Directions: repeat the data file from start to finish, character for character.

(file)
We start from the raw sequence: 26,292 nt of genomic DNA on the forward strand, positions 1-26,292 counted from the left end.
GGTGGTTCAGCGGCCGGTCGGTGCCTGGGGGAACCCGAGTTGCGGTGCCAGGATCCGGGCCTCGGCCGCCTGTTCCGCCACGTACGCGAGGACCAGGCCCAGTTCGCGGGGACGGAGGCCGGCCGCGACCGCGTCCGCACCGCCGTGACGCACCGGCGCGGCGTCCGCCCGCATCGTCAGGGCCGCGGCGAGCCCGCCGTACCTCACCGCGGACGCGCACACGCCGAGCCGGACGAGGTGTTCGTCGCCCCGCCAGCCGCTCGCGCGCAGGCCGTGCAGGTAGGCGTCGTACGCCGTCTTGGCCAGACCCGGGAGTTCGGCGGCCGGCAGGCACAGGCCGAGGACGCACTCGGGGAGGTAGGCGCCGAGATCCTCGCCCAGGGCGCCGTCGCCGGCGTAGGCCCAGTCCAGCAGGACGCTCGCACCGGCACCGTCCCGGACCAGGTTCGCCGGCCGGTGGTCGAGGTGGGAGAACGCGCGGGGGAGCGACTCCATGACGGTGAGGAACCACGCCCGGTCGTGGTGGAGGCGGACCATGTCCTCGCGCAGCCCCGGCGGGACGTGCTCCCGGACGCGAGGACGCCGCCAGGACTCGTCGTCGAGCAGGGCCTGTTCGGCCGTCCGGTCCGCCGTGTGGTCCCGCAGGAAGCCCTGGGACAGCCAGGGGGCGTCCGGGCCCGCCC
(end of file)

We start from the raw sequence: 26,292 nt of genomic DNA on the forward strand, positions 1-26,292 counted from the left end.
GGTGGTTCAGCGGCCGGTCGGTGCCTGGGGGAACCCGAGTTGCGGTGCCAGGATCCGGGCCTCGGCCGCCTGTTCCGCCACGTACGCGAGGACCAGGCCCAGTTCGCGGGGACGGAGGCCGGCCGCGACCGCGTCCGCACCGCCGTGACGCACCGGCGCGGCGTCCGCCCGCATCGTCAGGGCCGCGGCGAGCCCGCCGTACCTCACCGCGGACGCGCACACGCCGAGCCGGACGAGGTGTTCGTCGCCCCGCCAGCCGCTCGCGCGCAGGCCGTGCAGGTAGGCGTCGTACGCCGTCTTGGCCAGACCCGGGAGTTCGGCGGCCGGCAGGCACAGGCCGAGGACGCACTCGGGGAGGTAGGCGCCGAGATCCTCGCCCAGGGCGCCGTCGCCGGCGTAGGCCCAGTCCAGCAGGACGCTCGCACCGGCACCGTCCCGGACCAGGTTCGCCGGCCGGTGGTCGAGGTGGGAGAACGCGCGGGGGAGCGACTCCATGACGGTGAGGAACCACGCCCGGTCGTGGTGGAGGCGGACCATGTCCTCGCGCAGCCCCGGCGGGACGTGCTCCCGGACGCGAGGACGCCGCCAGGACTCGTCGTCGAGCAGGGCCTGTTCGGCCGTCCGGTCCGCCGTGTGGTCCCGCAGGAAGCCCTGGGACAGCCAGGGGGCGTCCGGGCCCGCCC